Interview: Yves Malone, a Lost Composer of Horror Film History
horror film soundtracks both obscure and renown have risen in popularity these past few years, from more electronic producers recalling John Carpenter’s synth-laden epics and labels reissuing classics in commemorative packages. we at the kort are fans of both, so you can imagine our excitement when we stumbled upon Yves Malone - a composer whose work has featured on a number of lost B-movies from the 80s, and whom has only recently opted to share his past works, lost in time, with the internet community.
PT: Could you start off by giving a brief introduction to yourself and your music?
Yves Malone: They call me Yves and I have been making music for quite a while now. I am a big fan of movies and soundtracks and luckily I found a way to merge the two. I am also a big fan of John Carpenter who married the two quite convincingly. Well, up to about 25 years ago he did. Now others do that work for him. I found a niche for a bit and it was fun.
PT: What inspired you to soundtrack horror movies? How do you find these movies? The three you’ve worked on so far are quite obscure, to me at least.
YM: Money. My band The Rex had broken up in 1981 - I was broke and my girlfriend at the time was going to film school: she met some people, I met some people and all of a sudden I was putting my keyboards to use again. The production company Silk Knights and I ended up doing a lot of work together - they made low budget, straight to video crap but I didn’t care. It was an exciting time.
PT: What’s the production/composing process behind each song?
YM: Well if I was lucky I would get some rough production video. Sometimes I was not so lucky and would make some generic mood pieces as noted by the “script”. Really it was a genuine mess but it was better than most things I could have been doing at the time. It was interesting work, not something I had ever thought about, much less thought I would ever have an interest in actually. But like most things - if posited as a problem to solve, it can be framed as an intellectual exercise, which is how I made it through most of these jobs…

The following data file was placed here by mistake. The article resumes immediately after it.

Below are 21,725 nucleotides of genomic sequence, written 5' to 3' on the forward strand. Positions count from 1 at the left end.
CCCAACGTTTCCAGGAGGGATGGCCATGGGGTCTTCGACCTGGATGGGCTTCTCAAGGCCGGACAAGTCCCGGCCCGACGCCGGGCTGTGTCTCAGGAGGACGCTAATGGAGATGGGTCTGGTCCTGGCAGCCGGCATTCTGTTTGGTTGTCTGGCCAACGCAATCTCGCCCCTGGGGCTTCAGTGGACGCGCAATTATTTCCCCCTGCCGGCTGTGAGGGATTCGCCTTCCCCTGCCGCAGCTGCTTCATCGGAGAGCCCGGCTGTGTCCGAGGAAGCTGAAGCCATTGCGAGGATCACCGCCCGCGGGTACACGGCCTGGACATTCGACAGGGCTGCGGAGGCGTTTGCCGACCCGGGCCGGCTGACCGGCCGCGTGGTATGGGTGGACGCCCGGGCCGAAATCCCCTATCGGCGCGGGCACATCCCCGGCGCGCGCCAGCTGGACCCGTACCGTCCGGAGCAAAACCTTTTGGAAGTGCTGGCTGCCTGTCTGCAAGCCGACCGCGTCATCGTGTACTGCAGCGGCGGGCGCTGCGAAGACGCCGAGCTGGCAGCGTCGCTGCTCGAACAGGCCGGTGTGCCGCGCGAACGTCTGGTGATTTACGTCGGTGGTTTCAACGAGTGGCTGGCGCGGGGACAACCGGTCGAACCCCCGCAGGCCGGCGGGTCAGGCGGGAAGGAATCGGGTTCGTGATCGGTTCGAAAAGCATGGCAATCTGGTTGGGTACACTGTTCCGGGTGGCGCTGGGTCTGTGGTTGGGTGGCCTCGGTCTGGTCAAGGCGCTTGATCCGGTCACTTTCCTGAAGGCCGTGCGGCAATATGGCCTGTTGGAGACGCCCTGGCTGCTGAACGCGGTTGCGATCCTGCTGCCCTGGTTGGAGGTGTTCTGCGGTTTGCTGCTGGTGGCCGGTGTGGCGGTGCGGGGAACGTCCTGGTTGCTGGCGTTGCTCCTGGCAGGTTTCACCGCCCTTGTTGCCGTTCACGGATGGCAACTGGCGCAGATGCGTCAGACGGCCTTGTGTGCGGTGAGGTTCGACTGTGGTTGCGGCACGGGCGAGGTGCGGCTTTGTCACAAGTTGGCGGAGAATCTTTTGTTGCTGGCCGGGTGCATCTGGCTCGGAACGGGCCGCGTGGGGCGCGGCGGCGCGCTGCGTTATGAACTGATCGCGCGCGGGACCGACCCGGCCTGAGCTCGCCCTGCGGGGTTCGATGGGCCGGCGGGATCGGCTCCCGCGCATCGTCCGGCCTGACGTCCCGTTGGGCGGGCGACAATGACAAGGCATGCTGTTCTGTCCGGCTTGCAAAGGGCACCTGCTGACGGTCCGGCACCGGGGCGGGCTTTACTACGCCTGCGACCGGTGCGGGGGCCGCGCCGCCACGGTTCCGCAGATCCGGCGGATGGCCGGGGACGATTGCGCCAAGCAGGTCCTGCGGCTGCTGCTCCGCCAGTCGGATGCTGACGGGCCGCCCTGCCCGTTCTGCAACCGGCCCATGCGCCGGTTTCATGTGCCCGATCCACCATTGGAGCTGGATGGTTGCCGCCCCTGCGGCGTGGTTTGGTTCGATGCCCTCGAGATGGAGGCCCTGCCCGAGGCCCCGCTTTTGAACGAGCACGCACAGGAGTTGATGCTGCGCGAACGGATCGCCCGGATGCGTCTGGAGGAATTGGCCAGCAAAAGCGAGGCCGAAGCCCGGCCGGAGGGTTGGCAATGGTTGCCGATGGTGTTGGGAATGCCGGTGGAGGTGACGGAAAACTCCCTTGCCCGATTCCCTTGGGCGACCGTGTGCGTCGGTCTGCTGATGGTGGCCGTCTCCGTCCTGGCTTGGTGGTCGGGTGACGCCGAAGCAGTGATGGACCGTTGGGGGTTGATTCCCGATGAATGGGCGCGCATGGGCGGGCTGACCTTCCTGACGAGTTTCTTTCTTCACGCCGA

PT: Do your scores stem from a reaction to, or reverence of, Carpenter-esque scores?
YM: Probably reverence. He almost singlehandedly created the language for the modern horror synth score. Its hard not to think in terms of the visual aesthetics of those early movies without the accompanying scores - he was just an absolute master. Just real visceral stuff. I was a hack for a video company making shoddy scores. End of story. I was also a big fan of Gil Mellé and Howard Shore. That soundtrack that Shore did for Scanners is amazing.
PT: How long did you work with Silk Knights? Are the three soundtracks you’ve recently put on bandcamp from your time with that production co., or another era?
YM: Being the era of drug excess… the 80’s is when we hit the wall. I would have to venture a guess that our relationship lasted from 1985-1990, after the completion of Abysscoteque. Mind you, this is just Silk Knights I am talking about - I had relationships with other productions but Silk Nights paid a lot of the bills. Saul Mikowski and his kids were real good to me.
PT: How come these soundtracks are only just seeing the light of day? I can’t find any of your previous work online…
YM: Well you get old and start to reminisce about your younger days and also this was not the most horrible stuff I had done. And also someone had found the audio files somewhere and graciously forwarded it to me. The web is a fabulous place for obscure music these days - you can find almost anything if you look hard enough. All it takes is a single remaining copy to repopulate the world with all the crap you’d thought was buried forever. I am hoping the soundtrack to Hell’s Apples is never found. God forbid.
Listen to three of Yves’ scores on his Bandcamp.